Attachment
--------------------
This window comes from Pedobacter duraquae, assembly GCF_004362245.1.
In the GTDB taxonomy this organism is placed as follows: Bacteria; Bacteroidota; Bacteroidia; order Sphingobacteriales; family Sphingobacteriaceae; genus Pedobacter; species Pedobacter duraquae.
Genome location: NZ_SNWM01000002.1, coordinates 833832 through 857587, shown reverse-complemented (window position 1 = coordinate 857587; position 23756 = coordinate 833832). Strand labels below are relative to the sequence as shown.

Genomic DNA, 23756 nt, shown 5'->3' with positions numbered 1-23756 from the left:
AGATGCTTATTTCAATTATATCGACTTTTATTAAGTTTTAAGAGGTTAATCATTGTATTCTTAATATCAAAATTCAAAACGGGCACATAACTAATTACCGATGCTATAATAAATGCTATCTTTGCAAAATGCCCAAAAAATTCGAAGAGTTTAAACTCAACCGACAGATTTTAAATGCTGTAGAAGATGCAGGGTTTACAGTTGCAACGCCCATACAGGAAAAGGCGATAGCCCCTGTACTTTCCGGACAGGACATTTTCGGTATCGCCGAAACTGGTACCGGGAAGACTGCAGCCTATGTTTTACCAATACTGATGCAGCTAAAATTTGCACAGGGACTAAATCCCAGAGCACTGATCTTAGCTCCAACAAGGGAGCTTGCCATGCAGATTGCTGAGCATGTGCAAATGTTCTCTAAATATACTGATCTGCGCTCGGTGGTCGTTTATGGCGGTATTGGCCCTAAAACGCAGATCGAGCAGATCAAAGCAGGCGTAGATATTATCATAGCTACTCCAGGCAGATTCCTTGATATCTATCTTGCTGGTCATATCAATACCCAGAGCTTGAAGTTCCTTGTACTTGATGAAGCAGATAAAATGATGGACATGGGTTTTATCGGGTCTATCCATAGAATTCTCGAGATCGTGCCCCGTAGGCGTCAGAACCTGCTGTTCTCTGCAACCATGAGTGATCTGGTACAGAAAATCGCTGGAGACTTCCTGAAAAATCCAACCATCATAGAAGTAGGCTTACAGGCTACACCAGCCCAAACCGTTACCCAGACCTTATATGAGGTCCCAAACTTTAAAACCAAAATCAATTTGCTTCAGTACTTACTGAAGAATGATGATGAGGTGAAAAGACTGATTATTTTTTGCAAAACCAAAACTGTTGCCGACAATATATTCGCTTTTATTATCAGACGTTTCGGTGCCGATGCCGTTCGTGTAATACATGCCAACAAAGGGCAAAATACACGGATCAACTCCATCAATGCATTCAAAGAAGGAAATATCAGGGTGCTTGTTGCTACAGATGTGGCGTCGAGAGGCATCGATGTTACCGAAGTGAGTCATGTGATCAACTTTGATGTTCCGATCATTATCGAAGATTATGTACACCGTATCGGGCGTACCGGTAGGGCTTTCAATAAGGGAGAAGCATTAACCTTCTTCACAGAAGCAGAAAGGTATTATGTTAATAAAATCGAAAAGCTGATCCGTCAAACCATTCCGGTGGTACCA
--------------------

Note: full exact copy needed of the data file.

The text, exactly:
This window comes from Pedobacter duraquae, assembly GCF_004362245.1.
In the GTDB taxonomy this organism is placed as follows: Bacteria; Bacteroidota; Bacteroidia; order Sphingobacteriales; family Sphingobacteriaceae; genus Pedobacter; species Pedobacter duraquae.
Genome location: NZ_SNWM01000002.1, coordinates 833832 through 857587, shown reverse-complemented (window position 1 = coordinate 857587; position 23756 = coordinate 833832). Strand labels below are relative to the sequence as shown.

Genomic DNA, 23756 nt, shown 5'->3' with positions numbered 1-23756 from the left:
AGATGCTTATTTCAATTATATCGACTTTTATTAAGTTTTAAGAGGTTAATCATTGTATTCTTAATATCAAAATTCAAAACGGGCACATAACTAATTACCGATGCTATAATAAATGCTATCTTTGCAAAATGCCCAAAAAATTCGAAGAGTTTAAACTCAACCGACAGATTTTAAATGCTGTAGAAGATGCAGGGTTTACAGTTGCAACGCCCATACAGGAAAAGGCGATAGCCCCTGTACTTTCCGGACAGGACATTTTCGGTATCGCCGAAACTGGTACCGGGAAGACTGCAGCCTATGTTTTACCAATACTGATGCAGCTAAAATTTGCACAGGGACTAAATCCCAGAGCACTGATCTTAGCTCCAACAAGGGAGCTTGCCATGCAGATTGCTGAGCATGTGCAAATGTTCTCTAAATATACTGATCTGCGCTCGGTGGTCGTTTATGGCGGTATTGGCCCTAAAACGCAGATCGAGCAGATCAAAGCAGGCGTAGATATTATCATAGCTACTCCAGGCAGATTCCTTGATATCTATCTTGCTGGTCATATCAATACCCAGAGCTTGAAGTTCCTTGTACTTGATGAAGCAGATAAAATGATGGACATGGGTTTTATCGGGTCTATCCATAGAATTCTCGAGATCGTGCCCCGTAGGCGTCAGAACCTGCTGTTCTCTGCAACCATGAGTGATCTGGTACAGAAAATCGCTGGAGACTTCCTGAAAAATCCAACCATCATAGAAGTAGGCTTACAGGCTACACCAGCCCAAACCGTTACCCAGACCTTATATGAGGTCCCAAACTTTAAAACCAAAATCAATTTGCTTCAGTACTTACTGAAGAATGATGATGAGGTGAAAAGACTGATTATTTTTTGCAAAACCAAAACTGTTGCCGACAATATATTCGCTTTTATTATCAGACGTTTCGGTGCCGATGCCGTTCGTGTAATACATGCCAACAAAGGGCAAAATACACGGATCAACTCCATCAATGCATTCAAAGAAGGAAATATCAGGGTGCTTGTTGCTACAGATGTGGCGTCGAGAGGCATCGATGTTACCGAAGTGAGTCATGTGATCAACTTTGATGTTCCGATCATTATCGAAGATTATGTACACCGTATCGGGCGTACCGGTAGGGCTTTCAATAAGGGAGAAGCATTAACCTTCTTCACAGAAGCAGAAAGGTATTATGTTAATAAAATCGAAAAGCTGATCCGTCAAACCATTCCGGTGGTACCA